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Cercospora: A Summer Fungal Disease Problem

 

 

Cercospora in Pepper Image Credit Matthew Orwat

Cercospora in Pepper
Image Credit Matthew Orwat

This summer’s rainy and humid weather has created a perfect environment for the proliferation of a variety of fungal diseases. In particular, Cercospora is a genus of fungus of which there are over 1,200 different species. Because there are so many species of this fungus, many different plant species are affected including many garden vegetables and ornamentals.

Cercospora leaf spot in Pepper Image Credit Matthew Orwat

Cercospora leaf spot in Pepper
Image Credit Matthew Orwat

Cercospora causes purple, brown or black spots on a variety of garden vegetables and ornamental shrubs. The spots usually include a grey dead area in the center and a yellow “halo” or “ring” surrounding the entire spot. This disease usually starts at the base and interior of the plant, where there is more moisture and less air circulation, and moves outward.

Severe Cercospora infections have the ability to defoliate entire plants within a season and kill garden annuals, such as pepper, within a season. On shrubs, turf and perennials, Cercospora ranges from minor annoyance to major disease depending on the resistance of the cultivar or species. Serious infections can kill some ornamentals, such as Indian Hawthorn or Rose, in three years.  

Several methods exist to limit the spread and severity of Cercospora outbreaks. It is a good practice to remove all dead plants and leaf litter from the garden. If Cercosproa infection occurs, remove and dispose of dead plants and pick up all leaf litter from the garden immediately upon drop. This will limit the fungal spore’s ability to reproduce. Another preventative strategy is to reduce water splash on leaves. Splashing water spreads Cercospora spores and allows them to take hold on a leaf. Irrigate the vegetable garden or landscape with drip irrigation to avoid wet leaves. Additionally, irrigate in the morning, so plants will not remain wet overnight. Cercospora requires 16 hours of moisture to reproduce. Specifically, infection of Indian Hawthorn has proven to be reduced by switching from overhead to drip irrigation.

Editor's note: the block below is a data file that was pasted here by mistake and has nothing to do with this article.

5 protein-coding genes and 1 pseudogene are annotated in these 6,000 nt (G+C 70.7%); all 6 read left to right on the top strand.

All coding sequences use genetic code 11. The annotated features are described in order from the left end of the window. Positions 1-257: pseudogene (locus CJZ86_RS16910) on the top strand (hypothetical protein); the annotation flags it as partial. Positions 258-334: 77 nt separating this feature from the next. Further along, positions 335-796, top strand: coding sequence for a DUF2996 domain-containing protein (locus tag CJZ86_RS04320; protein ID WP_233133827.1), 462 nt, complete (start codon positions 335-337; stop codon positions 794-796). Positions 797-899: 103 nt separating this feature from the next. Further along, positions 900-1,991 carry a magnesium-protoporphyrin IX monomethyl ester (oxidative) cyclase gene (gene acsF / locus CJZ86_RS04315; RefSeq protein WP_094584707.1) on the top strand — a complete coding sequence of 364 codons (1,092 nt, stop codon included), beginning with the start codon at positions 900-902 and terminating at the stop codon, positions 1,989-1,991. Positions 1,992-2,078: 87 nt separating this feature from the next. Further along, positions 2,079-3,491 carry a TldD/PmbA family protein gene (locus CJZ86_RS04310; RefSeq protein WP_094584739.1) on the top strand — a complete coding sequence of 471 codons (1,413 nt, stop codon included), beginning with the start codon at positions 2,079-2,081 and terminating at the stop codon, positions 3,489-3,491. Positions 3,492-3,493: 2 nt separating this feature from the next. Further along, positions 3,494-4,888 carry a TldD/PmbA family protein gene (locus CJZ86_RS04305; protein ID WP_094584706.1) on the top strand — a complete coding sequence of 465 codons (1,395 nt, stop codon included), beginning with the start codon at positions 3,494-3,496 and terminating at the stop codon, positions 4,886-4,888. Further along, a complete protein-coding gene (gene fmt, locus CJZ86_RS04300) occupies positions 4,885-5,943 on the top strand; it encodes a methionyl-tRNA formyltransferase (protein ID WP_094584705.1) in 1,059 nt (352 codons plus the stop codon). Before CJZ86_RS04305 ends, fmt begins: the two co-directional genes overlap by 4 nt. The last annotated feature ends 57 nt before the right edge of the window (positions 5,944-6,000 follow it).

Cercospora Infection on Rose Image Credit U-Scout (Mathews Paret)

Cercospora Infection on Rose
Image Credit U-Scout (Mathews Paret)

If fungicides must be used, be sure to follow label directions since some products labeled for the home ornamental garden, such as Chlorothalonil, are not labeled for turf. Be sure to use fungicides with more than one mode of action, since resistance may develop if only one type of fungicide is used.

For more information, please consult the following UF / IFAS publications regarding Cercospora:

Also, contact your County Extension Office for additional assistance.

PG

Author: Matthew Orwat – mjorwat@ufl.edu

Matthew J. Orwat started his career with UF / IFAS in 2011 and is the Horticulture Extension Agent for Washington County Florida. His goal is to provide educational programming to meet the diverse needs of and provide solutions for homeowners and small farmers with ornamental, turf, fruit and vegetable gardening objectives. Please feel free to contact him with any questions you may have.

http://washington.ifas.ufl.edu/lng/about/

Gardening in the Panhandle

Permanent link to this article: http://leon.ifas.ufl.edu/newsletters/2013/08/19/cercospora-a-summer-fungal-disease-problem/

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